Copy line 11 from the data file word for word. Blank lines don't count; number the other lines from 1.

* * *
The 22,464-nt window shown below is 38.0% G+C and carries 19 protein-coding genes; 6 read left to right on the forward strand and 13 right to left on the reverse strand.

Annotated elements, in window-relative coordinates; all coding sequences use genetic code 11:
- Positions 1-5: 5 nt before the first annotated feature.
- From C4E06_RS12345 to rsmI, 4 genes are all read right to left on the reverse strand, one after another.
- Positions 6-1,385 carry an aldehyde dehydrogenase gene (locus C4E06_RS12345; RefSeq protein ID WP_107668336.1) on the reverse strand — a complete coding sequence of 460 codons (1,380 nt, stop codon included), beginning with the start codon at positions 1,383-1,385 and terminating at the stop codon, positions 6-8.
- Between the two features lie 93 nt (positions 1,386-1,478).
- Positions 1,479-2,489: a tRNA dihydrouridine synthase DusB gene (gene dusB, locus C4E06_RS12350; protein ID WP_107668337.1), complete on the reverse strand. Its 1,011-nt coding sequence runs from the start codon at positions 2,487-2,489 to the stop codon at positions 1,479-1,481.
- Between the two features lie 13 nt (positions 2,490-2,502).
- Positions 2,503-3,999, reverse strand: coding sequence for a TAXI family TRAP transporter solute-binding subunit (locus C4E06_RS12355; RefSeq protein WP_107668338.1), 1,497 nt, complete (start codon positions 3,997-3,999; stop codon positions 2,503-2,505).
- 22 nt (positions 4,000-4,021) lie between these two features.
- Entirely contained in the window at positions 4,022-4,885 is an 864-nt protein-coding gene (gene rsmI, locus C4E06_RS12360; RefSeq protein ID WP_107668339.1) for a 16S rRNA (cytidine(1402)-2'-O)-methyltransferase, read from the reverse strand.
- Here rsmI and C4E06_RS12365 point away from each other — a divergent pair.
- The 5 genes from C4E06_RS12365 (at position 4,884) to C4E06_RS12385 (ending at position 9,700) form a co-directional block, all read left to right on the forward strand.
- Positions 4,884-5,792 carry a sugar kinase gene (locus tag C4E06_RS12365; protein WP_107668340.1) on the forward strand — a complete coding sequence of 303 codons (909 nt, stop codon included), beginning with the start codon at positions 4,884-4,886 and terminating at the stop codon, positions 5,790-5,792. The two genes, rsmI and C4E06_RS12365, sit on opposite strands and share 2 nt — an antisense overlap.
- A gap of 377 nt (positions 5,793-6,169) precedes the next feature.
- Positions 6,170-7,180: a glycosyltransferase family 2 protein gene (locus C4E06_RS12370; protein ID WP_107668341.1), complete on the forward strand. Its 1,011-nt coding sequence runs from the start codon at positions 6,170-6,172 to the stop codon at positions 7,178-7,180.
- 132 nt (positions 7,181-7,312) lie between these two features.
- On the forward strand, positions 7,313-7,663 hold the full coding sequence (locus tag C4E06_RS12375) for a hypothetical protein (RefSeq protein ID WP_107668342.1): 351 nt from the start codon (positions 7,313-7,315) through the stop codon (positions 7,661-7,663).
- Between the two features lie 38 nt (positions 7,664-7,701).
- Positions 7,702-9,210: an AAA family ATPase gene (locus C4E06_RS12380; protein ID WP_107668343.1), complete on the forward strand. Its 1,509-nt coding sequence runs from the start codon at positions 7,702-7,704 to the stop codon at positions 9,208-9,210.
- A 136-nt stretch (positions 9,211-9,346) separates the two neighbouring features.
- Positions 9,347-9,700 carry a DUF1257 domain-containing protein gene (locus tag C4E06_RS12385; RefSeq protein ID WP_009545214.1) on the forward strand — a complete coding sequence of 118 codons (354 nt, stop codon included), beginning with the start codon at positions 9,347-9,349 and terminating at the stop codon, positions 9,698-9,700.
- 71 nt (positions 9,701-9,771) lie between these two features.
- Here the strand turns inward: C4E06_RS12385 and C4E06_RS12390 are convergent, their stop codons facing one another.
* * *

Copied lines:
- Entirely contained in the window at positions 4,022-4,885 is an 864-nt protein-coding gene (gene rsmI, locus C4E06_RS12360; RefSeq protein ID WP_107668339.1) for a 16S rRNA (cytidine(1402)-2'-O)-methyltransferase, read from the reverse strand.